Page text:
Over the past decade, researchers have investigated transition practices that improve postschool outcomes of students with disabilities. Consensus exists that secondary special education and transition professionals need instructional content (Blalock et al., 2003; DCDT, 2000). Morningstar and Clark (2003) describe five areas critical to any program offering transition personnel development:
These five areas are consistent with research in the field regarding effective practices toward positive postschool outcomes (Kohler, 1998). In addition, they reflect critical transition training needs identified across multiple states (Lattin, Dove, Morningstar, Kleinhammer-Tramill, & Frey, 2004). The recommendations of transition practitioners should be adopted (Knott & Asselin, 1999) and training content should focus on the “how to” and not just the “what is.”
Addressing the issues and challenges described above requires innovative responses such as acquisition of funding for pre-service training, delivery of online professional development, and establishment of Communities of Practice. The following are examples of each of these strategies.
Professional development for transition personnel can take many shapes and forms. What is critical is that the content for training is research-based and reflects current knowledge of effective practices; that there are multiple opportunities for collaboration at the state, local, and individual practitioner levels; that effective practices for professional development include concepts of Communities of Practice as exemplified by the Pennsylvania CoP; and that a seamless system of professional development is established that is initiated at the pre-service level and continues throughout all in-service training.
Mary E. Morningstar, Ph.D., and Jeannie Kleinhammer-Tramill, Ph.D., are both with the Department of Special Education, University of Kansas.
Allar, M., Kester, J., Kohler, K., Lupp, L., Romett, E., & Telthorster, B. (2004, March). Models of SEA and higher education partnerships for enhancing transition professional development: Pennsylvania’s Secondary Transition Community of Practice. Paper presented at the Office of Special Education Programs Joint Personnel Preparation/State Improvement/CSPD Conference, Crystal City, VA.
Anderson, D., Kleinhammer-Tramill, P. J., Morningstar, M. E., Lehmann, J., Bassett, D., Kohler, P., et al. (2003). What’s happening in personnel preparation in transition? A national survey. Career Development for Exceptional Individuals, 26(2), 145–160.
Blalock, G., Kochhar-Bryant, C., Test, D., Kohler, P., White, W., Lehmann, J., et al. (2003). The need for comprehensive personnel preparation in transition and career development: A position statement of the Division on Career Development and Transition. Career Development for Exceptional Individuals, 26(2), 207–226.
Blanchett, W. J. (2001). Importance of teacher transition competencies as rated by special educators. Teacher Education and Special Education, 24(1), 3–12.
deFur, S. H., & Taymans, J. M. (1995). Competencies needed for transition specialist in vocational rehabilitation, vocational education, and special education. Exceptional Children, 62, 38–51.
Division on Career Development and Transition. (2000). Transition specialist competencies: Fact sheet. Reston, VA: Council for Exceptional Children.
Kleinhammer-Tramill, P. J., Baker, B. C., Tramill, J. L., & Fiore, T. A. (2003). The history and status of OSEP personnel preparation policy for transition. Career Development for Exceptional Individuals, 26(2), 131–143.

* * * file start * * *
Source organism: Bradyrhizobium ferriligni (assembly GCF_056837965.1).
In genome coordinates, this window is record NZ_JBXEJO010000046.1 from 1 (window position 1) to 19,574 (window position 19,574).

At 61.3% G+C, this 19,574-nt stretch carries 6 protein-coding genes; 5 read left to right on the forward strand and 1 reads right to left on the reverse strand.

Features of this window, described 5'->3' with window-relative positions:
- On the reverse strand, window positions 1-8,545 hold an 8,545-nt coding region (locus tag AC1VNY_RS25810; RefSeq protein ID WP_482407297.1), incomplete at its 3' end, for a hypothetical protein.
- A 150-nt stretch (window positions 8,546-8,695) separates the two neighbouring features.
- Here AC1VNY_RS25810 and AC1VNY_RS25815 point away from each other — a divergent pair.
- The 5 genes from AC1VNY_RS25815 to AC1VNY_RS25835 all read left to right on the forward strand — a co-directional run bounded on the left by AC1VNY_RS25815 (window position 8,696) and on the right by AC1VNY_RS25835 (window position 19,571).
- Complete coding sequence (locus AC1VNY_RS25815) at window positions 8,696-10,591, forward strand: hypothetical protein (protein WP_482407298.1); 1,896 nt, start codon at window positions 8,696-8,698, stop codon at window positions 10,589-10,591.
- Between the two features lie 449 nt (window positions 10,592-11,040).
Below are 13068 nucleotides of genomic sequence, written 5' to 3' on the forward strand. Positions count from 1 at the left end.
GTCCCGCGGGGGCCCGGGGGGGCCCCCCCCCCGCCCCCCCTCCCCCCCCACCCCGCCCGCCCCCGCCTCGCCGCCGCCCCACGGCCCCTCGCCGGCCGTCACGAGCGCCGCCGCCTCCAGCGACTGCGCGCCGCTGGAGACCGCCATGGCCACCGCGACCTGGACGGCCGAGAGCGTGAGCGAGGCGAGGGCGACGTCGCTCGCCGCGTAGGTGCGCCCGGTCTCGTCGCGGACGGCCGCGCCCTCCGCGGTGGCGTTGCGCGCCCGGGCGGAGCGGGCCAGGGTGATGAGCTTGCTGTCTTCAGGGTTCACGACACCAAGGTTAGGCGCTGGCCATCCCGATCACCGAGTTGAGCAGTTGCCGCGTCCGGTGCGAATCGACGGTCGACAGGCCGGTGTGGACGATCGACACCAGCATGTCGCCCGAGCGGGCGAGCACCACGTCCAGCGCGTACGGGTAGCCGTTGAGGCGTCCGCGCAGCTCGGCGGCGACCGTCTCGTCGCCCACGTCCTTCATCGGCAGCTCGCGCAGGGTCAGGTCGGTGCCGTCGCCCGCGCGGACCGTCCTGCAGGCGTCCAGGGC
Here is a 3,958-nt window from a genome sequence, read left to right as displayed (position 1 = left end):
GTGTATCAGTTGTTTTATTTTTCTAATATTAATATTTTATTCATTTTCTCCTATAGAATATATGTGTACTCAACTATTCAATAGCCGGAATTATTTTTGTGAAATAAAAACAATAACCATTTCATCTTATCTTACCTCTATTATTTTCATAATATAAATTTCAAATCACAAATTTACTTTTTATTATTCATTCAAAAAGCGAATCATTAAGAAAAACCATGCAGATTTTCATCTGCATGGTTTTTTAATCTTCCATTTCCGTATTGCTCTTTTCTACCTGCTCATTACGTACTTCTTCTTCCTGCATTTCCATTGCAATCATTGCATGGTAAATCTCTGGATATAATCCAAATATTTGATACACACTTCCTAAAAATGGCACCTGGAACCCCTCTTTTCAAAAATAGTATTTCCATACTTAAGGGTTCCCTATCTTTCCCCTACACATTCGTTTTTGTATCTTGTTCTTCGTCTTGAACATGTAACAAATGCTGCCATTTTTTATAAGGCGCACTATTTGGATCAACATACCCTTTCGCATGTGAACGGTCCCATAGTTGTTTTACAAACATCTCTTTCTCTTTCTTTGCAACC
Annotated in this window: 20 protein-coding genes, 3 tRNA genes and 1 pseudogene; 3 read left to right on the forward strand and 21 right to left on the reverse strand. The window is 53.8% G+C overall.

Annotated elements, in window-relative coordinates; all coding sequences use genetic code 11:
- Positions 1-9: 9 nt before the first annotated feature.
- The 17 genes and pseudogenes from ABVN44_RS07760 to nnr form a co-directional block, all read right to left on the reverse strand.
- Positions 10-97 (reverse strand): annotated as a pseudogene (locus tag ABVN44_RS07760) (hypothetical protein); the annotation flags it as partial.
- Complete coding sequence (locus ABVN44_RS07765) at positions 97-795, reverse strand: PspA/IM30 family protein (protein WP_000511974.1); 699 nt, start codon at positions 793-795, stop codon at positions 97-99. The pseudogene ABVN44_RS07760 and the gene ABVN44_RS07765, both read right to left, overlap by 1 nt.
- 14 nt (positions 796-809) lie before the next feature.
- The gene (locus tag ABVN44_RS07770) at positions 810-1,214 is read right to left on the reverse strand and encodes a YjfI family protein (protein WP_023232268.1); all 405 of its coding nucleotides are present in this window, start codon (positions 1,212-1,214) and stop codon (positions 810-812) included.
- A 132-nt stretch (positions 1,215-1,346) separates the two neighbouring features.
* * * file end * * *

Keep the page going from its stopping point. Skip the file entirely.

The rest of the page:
Kleinhammer-Tramill, P. J., Geiger, W., & Morningstar, M. (2003). Policy contexts for transition personnel preparation: An analysis of transition-related credentials, standards, and course requirements in state certification and licensure policies. Career Development for Exceptional Individuals, 26(2), 185–206.
Knott, L., & Asselin, S. B. (1999). Transition competencies of special education teachers of students with mild disabilities. Teacher Education and Special Education, 22(1), 55–65.
Kochhar-Bryant, C. (2003). Building transition capacity through personnel development: Analysis of 35 state improvement grants. Career Development for Exceptional Individuals, 26(2), 161–184.
Kohler, P. (1998). Implementing a transition perspective of education: A comprehensive approach to planning and delivering secondary education and transition services. In F. R. Rusch & J. Chadsey (Eds.), Beyond high school: Transition from school to work (pp. 179–205). Belmont, CA: Wadsworth Publishing Company.
Lattin, D. L., Dove, S. M., Morningstar, M. E., Kleinhammer-Tramill, P. J., & Frey, B. (2004). Transition professional development needs: Preliminary report of a multi-state survey. Lawrence: University of Kansas, Transition Coalition.
Morningstar, M. E., & Clark, G. M. (2003). The status of personnel preparation for transition education and services: What is the critical content? How can it be offered? Career Development for Exceptional Individuals, 26(2), 227–237.
Morningstar, M. E., Kleinhammer-Tramill, P. J., & Lattin, D. L. (1999). Using successful models of student-centered transition planning and services for adolescents with disabilities. Focus on Exceptional Children, 31(9), 2–20.
Morningstar, M. E., Kleinhammer-Tramill, P. J., Lattin, D. L., & Tiemann, G. C. (2003, October). Enhancing transition professional development through SEA/IHE partnerships. Paper presented at the International Conference of the Division of Career Development and Transition, Roanoke, VA.
National Center on Secondary Education and Transition. (2004). A national leadership summit on improving results for youth: State priorities and needs for assistance. Minneapolis: University of Minnesota, Institute on Community Integration. Retrieved August 22, 2005, from http://www.ncset.org/summit03/findings.htm
Prater, M. A., Sileo, T. W., & Black, R. S. (2000). Preparing educators and related school personnel to work with at-risk students. Teacher Education and Special Education, 23(1), 51–64.
Severson, S. J., Hoover, J. H., & Wheeler, J. J. (1994). Transition: An integrated model for the pre- and in-service training of special education teachers. Career Development for Exceptional Individuals, 17(2), 145–158.
Storms, J., & Sullivan, L. (2000). Summary of funded state improvement grant applications in 2000. Eugene, OR: Western Regional Resource Center.
U.S. General Accounting Office. (2003, July). Special education: Federal actions can assist states in improving
postsecondary outcomes for youth. Washington, DC: Author.
Wenger, E., McDermott, R., & Snyder, W. M. (2002). Cultivating communities of practice. Boston, MA: Harvard Business School Press.
Pennsylvania Communities of Practice for Transition
NCSET Web Topic on Professional Development